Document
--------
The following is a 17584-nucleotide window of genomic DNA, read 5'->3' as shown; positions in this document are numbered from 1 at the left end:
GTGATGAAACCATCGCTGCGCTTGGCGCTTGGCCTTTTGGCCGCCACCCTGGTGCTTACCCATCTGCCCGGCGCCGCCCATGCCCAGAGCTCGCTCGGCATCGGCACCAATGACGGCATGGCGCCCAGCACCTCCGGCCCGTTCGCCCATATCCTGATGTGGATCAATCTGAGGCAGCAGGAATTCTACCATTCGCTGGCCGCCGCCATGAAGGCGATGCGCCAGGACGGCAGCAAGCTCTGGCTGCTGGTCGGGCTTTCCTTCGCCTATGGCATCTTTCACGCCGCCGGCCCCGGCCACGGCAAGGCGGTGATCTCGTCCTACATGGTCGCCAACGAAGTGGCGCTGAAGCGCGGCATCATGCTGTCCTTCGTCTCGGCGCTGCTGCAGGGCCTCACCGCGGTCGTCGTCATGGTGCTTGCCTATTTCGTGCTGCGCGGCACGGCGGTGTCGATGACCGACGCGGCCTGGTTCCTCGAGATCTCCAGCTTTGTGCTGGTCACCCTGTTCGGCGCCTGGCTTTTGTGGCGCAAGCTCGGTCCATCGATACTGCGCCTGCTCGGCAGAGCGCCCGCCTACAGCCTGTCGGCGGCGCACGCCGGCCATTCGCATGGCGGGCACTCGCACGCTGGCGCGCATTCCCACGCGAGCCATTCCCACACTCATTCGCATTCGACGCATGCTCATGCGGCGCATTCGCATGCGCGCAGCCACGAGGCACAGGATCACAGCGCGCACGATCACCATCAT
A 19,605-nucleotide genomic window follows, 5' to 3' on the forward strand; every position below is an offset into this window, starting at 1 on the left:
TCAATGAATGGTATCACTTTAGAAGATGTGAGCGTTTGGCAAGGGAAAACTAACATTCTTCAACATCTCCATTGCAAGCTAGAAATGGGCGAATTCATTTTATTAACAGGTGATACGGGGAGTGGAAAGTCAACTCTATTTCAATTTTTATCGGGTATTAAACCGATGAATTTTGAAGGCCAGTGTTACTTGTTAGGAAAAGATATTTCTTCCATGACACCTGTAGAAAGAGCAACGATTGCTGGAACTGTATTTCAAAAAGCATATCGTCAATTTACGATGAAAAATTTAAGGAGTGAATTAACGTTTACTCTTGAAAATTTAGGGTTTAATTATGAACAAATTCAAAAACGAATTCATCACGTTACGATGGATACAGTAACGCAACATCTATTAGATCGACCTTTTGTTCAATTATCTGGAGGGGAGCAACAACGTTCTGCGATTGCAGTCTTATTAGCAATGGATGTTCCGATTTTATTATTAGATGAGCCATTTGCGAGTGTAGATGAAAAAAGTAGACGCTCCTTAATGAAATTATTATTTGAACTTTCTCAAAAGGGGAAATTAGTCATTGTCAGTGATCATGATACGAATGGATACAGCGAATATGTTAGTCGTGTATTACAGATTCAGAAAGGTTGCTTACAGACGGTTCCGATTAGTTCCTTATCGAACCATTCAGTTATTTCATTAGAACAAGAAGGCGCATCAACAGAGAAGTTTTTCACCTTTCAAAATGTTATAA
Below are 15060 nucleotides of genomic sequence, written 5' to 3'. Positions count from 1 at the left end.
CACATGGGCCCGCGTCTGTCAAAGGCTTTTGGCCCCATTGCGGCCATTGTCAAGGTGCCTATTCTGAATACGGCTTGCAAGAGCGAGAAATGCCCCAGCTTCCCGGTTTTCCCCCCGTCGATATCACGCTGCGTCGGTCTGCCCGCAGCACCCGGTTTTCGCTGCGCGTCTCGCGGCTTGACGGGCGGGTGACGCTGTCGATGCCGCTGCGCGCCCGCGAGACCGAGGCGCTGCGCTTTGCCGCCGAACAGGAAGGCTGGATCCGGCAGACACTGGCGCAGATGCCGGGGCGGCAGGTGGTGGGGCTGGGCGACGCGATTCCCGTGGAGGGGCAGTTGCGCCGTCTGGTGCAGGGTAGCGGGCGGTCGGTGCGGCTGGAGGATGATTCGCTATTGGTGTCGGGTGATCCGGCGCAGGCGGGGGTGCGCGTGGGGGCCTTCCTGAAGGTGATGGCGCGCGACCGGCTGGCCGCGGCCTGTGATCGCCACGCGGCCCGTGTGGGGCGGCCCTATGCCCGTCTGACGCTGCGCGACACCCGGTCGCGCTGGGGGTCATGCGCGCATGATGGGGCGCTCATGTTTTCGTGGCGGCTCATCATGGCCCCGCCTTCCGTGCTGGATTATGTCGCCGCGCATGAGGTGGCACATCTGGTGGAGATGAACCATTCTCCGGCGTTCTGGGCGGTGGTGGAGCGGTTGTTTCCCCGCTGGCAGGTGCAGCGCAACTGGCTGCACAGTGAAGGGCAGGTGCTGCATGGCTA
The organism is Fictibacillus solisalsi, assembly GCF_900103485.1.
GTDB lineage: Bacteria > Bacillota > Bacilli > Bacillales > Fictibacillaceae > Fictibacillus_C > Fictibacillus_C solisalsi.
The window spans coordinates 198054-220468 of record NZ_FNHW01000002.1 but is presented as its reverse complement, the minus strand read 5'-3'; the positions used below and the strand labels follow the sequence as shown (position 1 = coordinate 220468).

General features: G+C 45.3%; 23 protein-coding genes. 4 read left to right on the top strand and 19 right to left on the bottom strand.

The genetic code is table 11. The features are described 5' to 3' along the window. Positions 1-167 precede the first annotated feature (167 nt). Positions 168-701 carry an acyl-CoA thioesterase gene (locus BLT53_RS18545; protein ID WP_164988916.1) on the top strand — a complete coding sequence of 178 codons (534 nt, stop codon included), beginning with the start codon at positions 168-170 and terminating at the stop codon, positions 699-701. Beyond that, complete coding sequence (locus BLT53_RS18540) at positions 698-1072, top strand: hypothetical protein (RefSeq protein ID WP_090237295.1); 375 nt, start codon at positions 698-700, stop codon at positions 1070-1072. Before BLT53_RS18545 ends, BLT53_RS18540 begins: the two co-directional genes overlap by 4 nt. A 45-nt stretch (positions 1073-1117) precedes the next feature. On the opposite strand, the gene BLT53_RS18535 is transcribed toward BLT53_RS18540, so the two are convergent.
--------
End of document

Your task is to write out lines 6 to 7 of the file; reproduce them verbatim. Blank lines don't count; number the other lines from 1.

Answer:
CACATGGGCCCGCGTCTGTCAAAGGCTTTTGGCCCCATTGCGGCCATTGTCAAGGTGCCTATTCTGAATACGGCTTGCAAGAGCGAGAAATGCCCCAGCTTCCCGGTTTTCCCCCCGTCGATATCACGCTGCGTCGGTCTGCCCGCAGCACCCGGTTTTCGCTGCGCGTCTCGCGGCTTGACGGGCGGGTGACGCTGTCGATGCCGCTGCGCGCCCGCGAGACCGAGGCGCTGCGCTTTGCCGCCGAACAGGAAGGCTGGATCCGGCAGACACTGGCGCAGATGCCGGGGCGGCAGGTGGTGGGGCTGGGCGACGCGATTCCCGTGGAGGGGCAGTTGCGCCGTCTGGTGCAGGGTAGCGGGCGGTCGGTGCGGCTGGAGGATGATTCGCTATTGGTGTCGGGTGATCCGGCGCAGGCGGGGGTGCGCGTGGGGGCCTTCCTGAAGGTGATGGCGCGCGACCGGCTGGCCGCGGCCTGTGATCGCCACGCGGCCCGTGTGGGGCGGCCCTATGCCCGTCTGACGCTGCGCGACACCCGGTCGCGCTGGGGGTCATGCGCGCATGATGGGGCGCTCATGTTTTCGTGGCGGCTCATCATGGCCCCGCCTTCCGTGCTGGATTATGTCGCCGCGCATGAGGTGGCACATCTGGTGGAGATGAACCATTCTCCGGCGTTCTGGGCGGTGGTGGAGCGGTTGTTTCCCCGCTGGCAGGTGCAGCGCAACTGGCTGCACAGTGAAGGGCAGGTGCTGCATGGCTA
The organism is Fictibacillus solisalsi, assembly GCF_900103485.1.